Ellen Neises, RLA


Ellen is a registered landscape architect with a Masters in Public Policy from Harvard and 9 years of policy experience. She teaches landscape design, with a focus on large-scale and large-scope design problems involving ecology, at the Graduate School of Design at the University of Pennsylvania. She is also the Executive Director of PennPraxis, the center for applied research, outreach, and practice at PennDesign. Ellen co-led the PennDesign / OLIN team’s work on Hunts Point Lifelines, a winning entry in the 2014 Rebuild by Design competition. Prior to Range and Penn, Ellen was an associate partner at James Corner Field Operations, where she designed several award-winning projects involving resilience, reclamation and infrastructure design, including Fresh Kills Park, Lake Ontario Park in Toronto, Westport Baltimore redevelopment, and stormwater infrastructure on the Harlem River at Muscota Marsh. Ellen has a Master of Landscape Architecture from the University of Pennsylvania (2002), a Master of Public Policy from Harvard University (1990) and a Bachelor of Science form Carnegie Mellon University (1988). 


Yelena Zolotorevskaya


Yelena is a landscape designer and planner at RANGE. Her interests include social impact design and the social and economic landscape of cities. Prior to RANGE she worked as a Project Designer at James Corner Field Operations on two major urban projects: the Presidio Parklands in San Francisco and Nicollet Mall in Minneapolis. Yelena was a designer on Hunts Point Lifelines, helping to develop flood defense infrastructure and community facility design. Before that, she worked for the Municipal Art Society on issues created by privately owned public spaces, at Skidmore, Owings & Merrill on Bay Area regional planning issues, and at Green Map on environmental education. Yelena holds a Master in Landscape Architecture (2014) and a Master in City and Regional Planning (2012) from the University of Pennsylvania and a BA in Urban Studies from the New School (2008).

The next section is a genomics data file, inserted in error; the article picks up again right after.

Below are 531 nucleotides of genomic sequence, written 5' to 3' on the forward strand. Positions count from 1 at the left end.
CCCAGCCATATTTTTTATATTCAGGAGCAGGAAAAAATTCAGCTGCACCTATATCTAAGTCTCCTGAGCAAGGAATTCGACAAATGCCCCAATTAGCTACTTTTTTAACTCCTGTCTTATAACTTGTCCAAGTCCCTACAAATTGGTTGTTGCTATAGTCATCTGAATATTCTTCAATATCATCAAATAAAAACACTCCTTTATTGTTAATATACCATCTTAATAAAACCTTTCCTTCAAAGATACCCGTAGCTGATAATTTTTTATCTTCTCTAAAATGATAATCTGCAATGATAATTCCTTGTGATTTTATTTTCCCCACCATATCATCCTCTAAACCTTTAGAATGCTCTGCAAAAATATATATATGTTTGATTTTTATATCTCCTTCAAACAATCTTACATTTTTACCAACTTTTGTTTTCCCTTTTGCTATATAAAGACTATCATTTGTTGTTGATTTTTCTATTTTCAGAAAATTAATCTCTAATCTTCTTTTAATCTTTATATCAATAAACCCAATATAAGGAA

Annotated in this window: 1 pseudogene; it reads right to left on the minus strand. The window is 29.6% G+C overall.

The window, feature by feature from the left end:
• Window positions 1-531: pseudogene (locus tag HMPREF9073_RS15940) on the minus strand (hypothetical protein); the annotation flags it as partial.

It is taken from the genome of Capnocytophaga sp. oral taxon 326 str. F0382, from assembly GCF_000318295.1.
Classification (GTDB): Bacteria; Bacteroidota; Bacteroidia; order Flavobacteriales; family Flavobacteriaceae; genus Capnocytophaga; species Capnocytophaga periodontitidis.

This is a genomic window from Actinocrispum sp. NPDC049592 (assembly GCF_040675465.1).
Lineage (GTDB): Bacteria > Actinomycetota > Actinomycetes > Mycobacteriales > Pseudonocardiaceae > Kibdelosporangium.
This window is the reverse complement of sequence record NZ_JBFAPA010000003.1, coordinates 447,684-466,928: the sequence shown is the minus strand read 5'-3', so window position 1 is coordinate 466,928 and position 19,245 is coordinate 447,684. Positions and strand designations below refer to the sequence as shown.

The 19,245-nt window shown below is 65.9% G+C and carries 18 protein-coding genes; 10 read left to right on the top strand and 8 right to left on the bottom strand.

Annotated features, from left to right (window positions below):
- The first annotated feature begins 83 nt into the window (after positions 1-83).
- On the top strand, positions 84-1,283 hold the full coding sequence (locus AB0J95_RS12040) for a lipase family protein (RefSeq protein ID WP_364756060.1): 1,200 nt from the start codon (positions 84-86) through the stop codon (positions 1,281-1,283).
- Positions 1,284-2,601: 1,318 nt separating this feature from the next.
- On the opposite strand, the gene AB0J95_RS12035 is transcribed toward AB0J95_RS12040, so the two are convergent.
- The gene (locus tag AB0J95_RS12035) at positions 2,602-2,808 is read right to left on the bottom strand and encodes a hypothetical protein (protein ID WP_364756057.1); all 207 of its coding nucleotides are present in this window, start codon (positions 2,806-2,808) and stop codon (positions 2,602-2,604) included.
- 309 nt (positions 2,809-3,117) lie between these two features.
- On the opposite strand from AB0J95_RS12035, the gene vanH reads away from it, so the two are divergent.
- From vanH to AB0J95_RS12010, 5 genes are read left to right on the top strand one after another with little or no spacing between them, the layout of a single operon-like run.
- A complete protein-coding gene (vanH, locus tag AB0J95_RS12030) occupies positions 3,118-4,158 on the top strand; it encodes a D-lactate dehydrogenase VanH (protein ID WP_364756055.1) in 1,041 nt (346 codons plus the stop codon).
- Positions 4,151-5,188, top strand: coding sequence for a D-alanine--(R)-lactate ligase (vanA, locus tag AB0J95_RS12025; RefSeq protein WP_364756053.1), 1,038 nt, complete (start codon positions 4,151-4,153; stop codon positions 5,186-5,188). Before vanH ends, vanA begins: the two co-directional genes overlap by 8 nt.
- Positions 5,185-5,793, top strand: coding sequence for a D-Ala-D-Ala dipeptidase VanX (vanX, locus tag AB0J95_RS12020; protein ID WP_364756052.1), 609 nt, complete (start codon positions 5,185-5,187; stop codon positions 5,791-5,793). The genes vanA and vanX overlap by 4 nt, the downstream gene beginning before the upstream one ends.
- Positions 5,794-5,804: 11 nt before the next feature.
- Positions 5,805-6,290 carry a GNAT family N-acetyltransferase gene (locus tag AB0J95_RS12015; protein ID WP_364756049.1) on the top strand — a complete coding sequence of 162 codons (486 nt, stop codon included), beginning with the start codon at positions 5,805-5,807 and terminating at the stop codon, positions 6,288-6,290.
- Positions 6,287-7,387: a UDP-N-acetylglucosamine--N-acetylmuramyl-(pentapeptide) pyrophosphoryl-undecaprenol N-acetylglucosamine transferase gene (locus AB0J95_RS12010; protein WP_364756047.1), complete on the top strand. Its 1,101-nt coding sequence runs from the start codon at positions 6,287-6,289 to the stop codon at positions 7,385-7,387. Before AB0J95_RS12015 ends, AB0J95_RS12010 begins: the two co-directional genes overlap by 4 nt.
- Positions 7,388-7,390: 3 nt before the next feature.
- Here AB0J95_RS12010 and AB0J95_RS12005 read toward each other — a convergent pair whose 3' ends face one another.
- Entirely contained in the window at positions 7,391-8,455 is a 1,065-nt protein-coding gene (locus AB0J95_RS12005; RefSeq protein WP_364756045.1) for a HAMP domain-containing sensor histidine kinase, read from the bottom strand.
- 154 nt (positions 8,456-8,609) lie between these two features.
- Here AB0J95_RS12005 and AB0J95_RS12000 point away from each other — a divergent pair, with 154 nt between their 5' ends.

Claire Hoch


Claire is a landscape designer and artist collaborating with RANGE. She is fascinated by the relationships and influences that affect places over time, with a particular interest in landscapes that are heavily worked. Through research and creative speculation, Claire instigates alternative forms of engagement and investment in places that merge ecological health with cultural values. Her design work bridges regional patterns of land use and ecology with the material histories and long-term relationships that people have with very small sites. Recently she led the research effort to establish the Atlas for the End of the World, an extensive mapping project that catalogues the status of conservation targets in biodiversity hotspots worldwide. While working as a project designer for McGregor Coxall in Melbourne, she developed a master plan for a 35-mile hiking trail across the southeastern portion of the Australian Alps National Park. Claire has also worked on and managed organic farms in Pittsburgh and Central Virginia, built rammed earth houses in Guatemala and run a gourmet diner out of a vintage travel trailer. She holds a Master in Landscape Architecture from the University of Pennsylvania (2014) and Bachelors in fine art and critical theory from Carnegie Mellon University (2008).